Theorem: If $\lim_{(x,y)\rightarrow (x_0,y_0)}f(x,y)=L$, $\lim_{(x,y)\rightarrow (x_0,y_0)}g(x,y)=M$, and $c$ is a real number then

1. $\lim_{(x,y)\rightarrow (x_0,y_0)}(f(x,y)\pm g(x,y))=L\pm M$

2. $\lim_{(x,y)\rightarrow (x_0,y_0)}(cf (x,y))=cL$

3. $\lim_{(x,y)\rightarrow (x_0,y_0)}(f(x,y) g(x,y))=LM$

4. $\lim_{(x,y)\rightarrow (x_0,y_0)}\dfrac{f(x,y)}{g(x,y)}=\dfrac{L}{M} \quad \text{provided } M\neq 0$.

5. If $h(x)$ is a continuous function at $x=L$, then $\lim_{(x,y)\rightarrow (x_0,y_0)}h(f(x,y))=h(L)$.

6. $\lim_{(x,y)\rightarrow (x_0,y_0)}\left|f(x,y)\right|=|L|$.
• If the limit of a function exists, then it is unique.

In fact, this property is obvious, because $\lim_{(x,y)\to(x_0,y_0)} f(x,y)=L$ means that for all points $(x,y)$ near (but not equal to) $(x_0,y_0)$, the value of $f(x,y)$ is very close to $L$. So it is impossible for the value of $f(x,y)$ to be very close to two different numbers $L$ and $L’$ when $(x,y)$ is sufficiently close to $(x_0,y_0)$.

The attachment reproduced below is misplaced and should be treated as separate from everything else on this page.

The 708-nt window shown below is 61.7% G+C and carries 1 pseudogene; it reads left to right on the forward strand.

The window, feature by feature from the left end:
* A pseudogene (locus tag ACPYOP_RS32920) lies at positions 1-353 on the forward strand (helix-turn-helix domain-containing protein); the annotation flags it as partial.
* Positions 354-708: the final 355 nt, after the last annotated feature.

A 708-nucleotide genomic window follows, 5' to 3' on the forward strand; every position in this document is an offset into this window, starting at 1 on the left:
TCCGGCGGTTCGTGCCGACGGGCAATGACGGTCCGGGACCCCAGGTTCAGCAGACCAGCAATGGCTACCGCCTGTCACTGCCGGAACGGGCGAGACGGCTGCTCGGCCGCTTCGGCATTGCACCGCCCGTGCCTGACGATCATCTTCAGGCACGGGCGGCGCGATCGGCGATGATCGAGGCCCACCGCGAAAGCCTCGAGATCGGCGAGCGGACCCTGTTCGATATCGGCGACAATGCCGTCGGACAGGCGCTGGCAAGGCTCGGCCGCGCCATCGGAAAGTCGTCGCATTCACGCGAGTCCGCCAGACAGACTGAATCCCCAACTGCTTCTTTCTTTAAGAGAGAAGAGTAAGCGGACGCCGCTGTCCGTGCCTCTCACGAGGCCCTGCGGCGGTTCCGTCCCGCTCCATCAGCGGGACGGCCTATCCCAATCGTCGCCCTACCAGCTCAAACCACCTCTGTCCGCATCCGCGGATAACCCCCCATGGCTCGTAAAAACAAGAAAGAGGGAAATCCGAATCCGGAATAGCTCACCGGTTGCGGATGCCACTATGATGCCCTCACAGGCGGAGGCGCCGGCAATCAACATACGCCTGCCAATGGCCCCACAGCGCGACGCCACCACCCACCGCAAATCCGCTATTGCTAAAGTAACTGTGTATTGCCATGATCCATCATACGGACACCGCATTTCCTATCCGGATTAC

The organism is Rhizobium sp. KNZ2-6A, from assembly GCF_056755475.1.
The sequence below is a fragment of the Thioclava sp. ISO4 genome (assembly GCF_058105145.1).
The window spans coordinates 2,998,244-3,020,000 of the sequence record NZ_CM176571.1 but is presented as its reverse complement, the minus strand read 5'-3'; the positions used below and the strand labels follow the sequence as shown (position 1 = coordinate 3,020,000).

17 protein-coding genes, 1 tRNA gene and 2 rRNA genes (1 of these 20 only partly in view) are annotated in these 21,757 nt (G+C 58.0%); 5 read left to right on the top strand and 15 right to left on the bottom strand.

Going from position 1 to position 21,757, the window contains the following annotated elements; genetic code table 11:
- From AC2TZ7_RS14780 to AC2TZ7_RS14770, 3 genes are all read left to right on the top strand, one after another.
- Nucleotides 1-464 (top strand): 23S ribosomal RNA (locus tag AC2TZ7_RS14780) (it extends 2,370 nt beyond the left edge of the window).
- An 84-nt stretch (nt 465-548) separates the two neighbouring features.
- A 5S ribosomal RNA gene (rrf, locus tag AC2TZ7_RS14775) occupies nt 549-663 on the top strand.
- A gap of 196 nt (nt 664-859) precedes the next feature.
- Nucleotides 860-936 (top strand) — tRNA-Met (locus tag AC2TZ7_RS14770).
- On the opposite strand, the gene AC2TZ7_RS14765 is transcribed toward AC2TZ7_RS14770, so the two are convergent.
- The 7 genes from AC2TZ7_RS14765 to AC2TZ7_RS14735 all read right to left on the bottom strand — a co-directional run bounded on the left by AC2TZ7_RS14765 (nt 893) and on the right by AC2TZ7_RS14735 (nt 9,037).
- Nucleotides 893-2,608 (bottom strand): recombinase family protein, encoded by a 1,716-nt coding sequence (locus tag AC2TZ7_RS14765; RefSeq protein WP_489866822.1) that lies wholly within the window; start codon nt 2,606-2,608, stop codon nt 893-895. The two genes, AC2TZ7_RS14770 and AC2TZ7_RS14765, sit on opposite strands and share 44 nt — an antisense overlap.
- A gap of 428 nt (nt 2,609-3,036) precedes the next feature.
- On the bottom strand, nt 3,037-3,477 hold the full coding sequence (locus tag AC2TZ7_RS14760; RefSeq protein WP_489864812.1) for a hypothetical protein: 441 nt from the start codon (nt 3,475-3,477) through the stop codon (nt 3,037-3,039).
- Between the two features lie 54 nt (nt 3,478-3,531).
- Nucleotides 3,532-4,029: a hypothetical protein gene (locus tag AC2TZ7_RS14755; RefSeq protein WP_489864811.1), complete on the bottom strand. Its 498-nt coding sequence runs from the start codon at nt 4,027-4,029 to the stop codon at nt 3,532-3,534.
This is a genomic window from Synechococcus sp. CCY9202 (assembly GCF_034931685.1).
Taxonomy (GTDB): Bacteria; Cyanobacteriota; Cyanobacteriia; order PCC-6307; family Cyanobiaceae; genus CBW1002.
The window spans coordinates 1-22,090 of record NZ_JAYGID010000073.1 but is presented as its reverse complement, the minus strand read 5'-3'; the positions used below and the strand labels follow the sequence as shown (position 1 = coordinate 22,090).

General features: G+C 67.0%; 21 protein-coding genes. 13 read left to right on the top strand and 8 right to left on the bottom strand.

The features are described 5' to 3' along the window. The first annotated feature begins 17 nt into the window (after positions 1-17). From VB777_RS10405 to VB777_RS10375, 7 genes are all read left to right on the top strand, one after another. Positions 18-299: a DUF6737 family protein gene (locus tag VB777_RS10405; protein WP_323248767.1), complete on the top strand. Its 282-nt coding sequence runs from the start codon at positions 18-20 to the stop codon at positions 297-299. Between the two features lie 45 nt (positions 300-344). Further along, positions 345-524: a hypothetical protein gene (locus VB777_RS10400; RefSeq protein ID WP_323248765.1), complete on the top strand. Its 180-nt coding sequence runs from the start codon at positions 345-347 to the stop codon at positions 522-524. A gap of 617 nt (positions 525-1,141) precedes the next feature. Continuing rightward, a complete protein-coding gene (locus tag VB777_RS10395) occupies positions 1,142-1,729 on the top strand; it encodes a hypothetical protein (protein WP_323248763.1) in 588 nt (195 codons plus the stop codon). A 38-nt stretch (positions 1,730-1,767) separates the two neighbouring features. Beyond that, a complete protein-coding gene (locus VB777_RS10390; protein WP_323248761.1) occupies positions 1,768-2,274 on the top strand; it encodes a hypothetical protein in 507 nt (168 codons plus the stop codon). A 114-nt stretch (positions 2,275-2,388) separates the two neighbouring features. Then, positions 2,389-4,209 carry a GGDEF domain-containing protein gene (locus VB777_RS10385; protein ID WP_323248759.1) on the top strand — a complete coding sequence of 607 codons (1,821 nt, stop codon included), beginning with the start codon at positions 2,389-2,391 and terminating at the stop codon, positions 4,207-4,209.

• Remember that when the limit of a function of a single variable at $x_0$ exists, the function should approach the same value as $x$ approaches $x_0$ from either left or right.
$$\lim_{x\rightarrow x_0} f(x)=L \Rightarrow \lim_{x\rightarrow x_0^+}f(x)=\lim_{x\rightarrow x_0^-}f(x)=L$$
For functions of several variables, if $\lim_{(x,y)\rightarrow (x_0,y_0)}f(x,y)=L$, then $f(x,y)$ should approach the same value no matter how $(x,y)$ approaches $(x_0,y_0)$ in the domain of $f$. Therefore:

If $f(x,y)$ approaches $L_1$ as $(x,y)$ approaches $(x_0,y_0)$ along a path, and if $f(x,y)$ approaches $L_2$ as $(x,y)$ approaches $(x_0,y_0)$ along a different path, and $L_1\neq L_2$, then $\lim_{(x,y)\rightarrow (x_0,y_0)}f(x,y)$ does not exist.

A special case of two different paths is when $(x,y)$ approaches $(x_0,y_0)$ along the the vertical line $x=x_0$ or the horizontal line $y=y_0$. In this case, we have two single variable limits:
$$\lim_{y\rightarrow y_0}f(x_0,y),$$